- The Washington Times - Thursday, February 15, 2018

Shaun White, your breathtaking final half-pipe snowboard run Tuesday had us weeping for joy with you.

You cried, and so we cried, as soon as you saw the judges’ score — you had won the gold.

We cried, too, throughout the long, tearful embrace between you and your father Roger, while the Olympics committee waited for you to mount the podium.

You had won Olympic gold in 2006 and again in 2010 but placed fourth — no podium, no medal — in 2014. This was perhaps your last chance for redemption.

We cried as we watched you, Shaun, and your mother Cathy embrace and bawl together; and your sister Kari and brother Jesse. And your longtime girlfriend, Sarah Barthel, half of the electro-rock band Phantogram.

Nothing’s ever perfect, if you haven’t already noticed. That includes you, Shaun.

We winced each time you let Old Glory fall from your shoulders and drag in the Pyeongchang snow.

We know you unknowingly let the flag touch the ground as you sobbed on the South Korea mountain snow.

We don’t remember any Olympian in any winter or summer games crying that hard and embracing his family that lovingly and long.

It should have seemed sappy and embarrassing. It didn’t.

It was real. Oh, thank God, was it ever real. Not the choreographed, superheated, fall-to-the-ground, hands-to-face ecstasy you sometimes see winners perform in televised sports.

Watching you, we somehow felt we, too, had won and had done the impossible when on that third run, you, Shaun, came from behind to win with superhuman aerial artistry.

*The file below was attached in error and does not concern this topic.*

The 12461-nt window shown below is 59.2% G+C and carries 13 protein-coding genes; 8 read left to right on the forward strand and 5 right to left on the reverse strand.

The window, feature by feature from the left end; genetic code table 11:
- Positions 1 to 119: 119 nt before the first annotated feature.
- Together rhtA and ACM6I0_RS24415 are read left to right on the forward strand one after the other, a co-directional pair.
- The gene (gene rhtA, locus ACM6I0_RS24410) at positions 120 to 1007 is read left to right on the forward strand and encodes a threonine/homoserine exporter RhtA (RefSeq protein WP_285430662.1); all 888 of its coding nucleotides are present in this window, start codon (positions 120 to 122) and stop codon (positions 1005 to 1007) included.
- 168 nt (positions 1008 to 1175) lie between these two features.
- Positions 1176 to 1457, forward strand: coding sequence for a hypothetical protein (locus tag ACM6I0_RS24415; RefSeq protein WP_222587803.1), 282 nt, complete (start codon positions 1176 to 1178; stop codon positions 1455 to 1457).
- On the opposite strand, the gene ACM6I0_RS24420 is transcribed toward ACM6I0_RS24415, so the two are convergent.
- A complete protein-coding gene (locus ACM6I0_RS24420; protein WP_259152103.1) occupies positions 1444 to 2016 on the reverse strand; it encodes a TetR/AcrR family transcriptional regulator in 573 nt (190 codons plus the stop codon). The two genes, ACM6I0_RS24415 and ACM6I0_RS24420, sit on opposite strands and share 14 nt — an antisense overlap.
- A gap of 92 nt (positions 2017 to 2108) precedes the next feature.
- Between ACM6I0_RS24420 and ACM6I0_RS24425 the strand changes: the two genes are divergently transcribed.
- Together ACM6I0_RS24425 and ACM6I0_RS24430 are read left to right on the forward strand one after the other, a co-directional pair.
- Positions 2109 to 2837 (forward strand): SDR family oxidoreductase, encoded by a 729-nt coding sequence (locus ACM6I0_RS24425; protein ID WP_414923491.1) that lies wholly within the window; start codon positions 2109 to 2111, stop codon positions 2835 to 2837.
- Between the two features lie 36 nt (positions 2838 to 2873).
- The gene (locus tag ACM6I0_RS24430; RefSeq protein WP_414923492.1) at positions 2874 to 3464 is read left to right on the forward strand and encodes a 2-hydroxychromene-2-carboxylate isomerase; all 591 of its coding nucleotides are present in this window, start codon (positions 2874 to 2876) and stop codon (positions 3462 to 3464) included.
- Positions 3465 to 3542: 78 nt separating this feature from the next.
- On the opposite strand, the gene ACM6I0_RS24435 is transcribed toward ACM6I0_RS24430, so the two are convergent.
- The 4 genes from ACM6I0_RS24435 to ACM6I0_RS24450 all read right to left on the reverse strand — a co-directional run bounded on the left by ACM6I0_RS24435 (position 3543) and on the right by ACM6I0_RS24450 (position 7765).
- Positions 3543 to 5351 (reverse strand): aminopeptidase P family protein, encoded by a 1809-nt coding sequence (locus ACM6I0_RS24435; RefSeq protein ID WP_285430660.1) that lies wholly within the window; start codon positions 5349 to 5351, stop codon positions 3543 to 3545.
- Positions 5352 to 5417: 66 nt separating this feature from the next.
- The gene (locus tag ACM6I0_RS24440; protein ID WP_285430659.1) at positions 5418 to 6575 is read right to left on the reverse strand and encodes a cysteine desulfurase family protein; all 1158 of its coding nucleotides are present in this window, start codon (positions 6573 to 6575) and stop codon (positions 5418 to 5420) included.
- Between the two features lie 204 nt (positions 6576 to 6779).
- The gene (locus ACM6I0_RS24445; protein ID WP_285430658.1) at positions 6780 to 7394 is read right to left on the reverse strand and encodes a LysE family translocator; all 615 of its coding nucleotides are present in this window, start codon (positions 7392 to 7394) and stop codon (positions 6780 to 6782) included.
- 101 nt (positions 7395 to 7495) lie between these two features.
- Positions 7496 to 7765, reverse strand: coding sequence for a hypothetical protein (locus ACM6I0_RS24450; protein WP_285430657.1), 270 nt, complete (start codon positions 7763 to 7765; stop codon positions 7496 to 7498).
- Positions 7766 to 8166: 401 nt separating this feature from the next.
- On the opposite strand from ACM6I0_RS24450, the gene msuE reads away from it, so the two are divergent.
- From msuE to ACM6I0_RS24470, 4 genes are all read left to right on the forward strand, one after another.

The thing is, we’ve all known you so long you seem almost like family. We remember way back in 2006 when you wore a fine, full head of long red hair. You were the 19-year-old the world called “The Flying Tomato” and you won your first Olympics gold.

That was in the half-pipe — called that because the course mimics the bottom half of a huge drainage pipe sliced in half along its 600-foot length — that’s two football-fields.

Why you, Shaun, or anyone who enjoys life would eagerly do hysterically over-the-top tricks on that thing is nutty — but comprehensible. We would do it, too, if we had your athleticism. Or at least we feel we would.

The $400,000 sliced pipe you rode on Tuesday sits in the Pyeongchang snow, curved side down, measuring an intimidating 22 feet from pipe’s bottom to the top of each its two sidewalls.

When you and Ladies’ Half-pipe gold-medal winner and fellow American Kim Chloe start a run, you’re atop the equivalent of a two-story building.

Those tops stand a yawning 70 feet apart in Pyeongchang.

On the pipe’s curved body, Olympics crews pack snow so tightly that it turns to unforgiving ice — you probably called it cement and nobody called you a liar.

Hit the edge and you can crack your head open, break your back or do what you, Shaun, did in New Zealand while training on a half-pipe for Pyeongchang.

You slammed so hard, nose first, into the top edge of the pipe that it took 62 stitches to keep your face together.

Talk about climbing back on the horse.

Every time you plant your feet on a snowboard, the only idea you have is to whoosh down the side wall fast enough to zip up the other wall and soar into the air another 22 feet above the top. And do the insane, suicidal tricks that you do so superhumanly well, upside down.

Some people might think only teenyboppers have the agility and ignorance of mortality to perform this insanely thrilling craziness.

Some people would be standing alone in left field.

You, Shaun, are 31. You cry when happy, but you are not crazy. Your thrills exceed ours. By at least a half-pipe.

So, some people, go ahead. Cry.

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